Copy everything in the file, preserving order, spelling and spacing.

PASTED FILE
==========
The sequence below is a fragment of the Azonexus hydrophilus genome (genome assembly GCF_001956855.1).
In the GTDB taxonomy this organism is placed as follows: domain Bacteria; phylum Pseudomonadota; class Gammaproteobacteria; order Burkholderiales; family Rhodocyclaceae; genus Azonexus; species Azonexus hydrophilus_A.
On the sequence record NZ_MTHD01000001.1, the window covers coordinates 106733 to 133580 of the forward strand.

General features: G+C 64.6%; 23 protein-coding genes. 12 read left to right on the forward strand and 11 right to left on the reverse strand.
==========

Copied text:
The sequence below is a fragment of the Azonexus hydrophilus genome (genome assembly GCF_001956855.1).
In the GTDB taxonomy this organism is placed as follows: domain Bacteria; phylum Pseudomonadota; class Gammaproteobacteria; order Burkholderiales; family Rhodocyclaceae; genus Azonexus; species Azonexus hydrophilus_A.
On the sequence record NZ_MTHD01000001.1, the window covers coordinates 106733 to 133580 of the forward strand.

General features: G+C 64.6%; 23 protein-coding genes. 12 read left to right on the forward strand and 11 right to left on the reverse strand.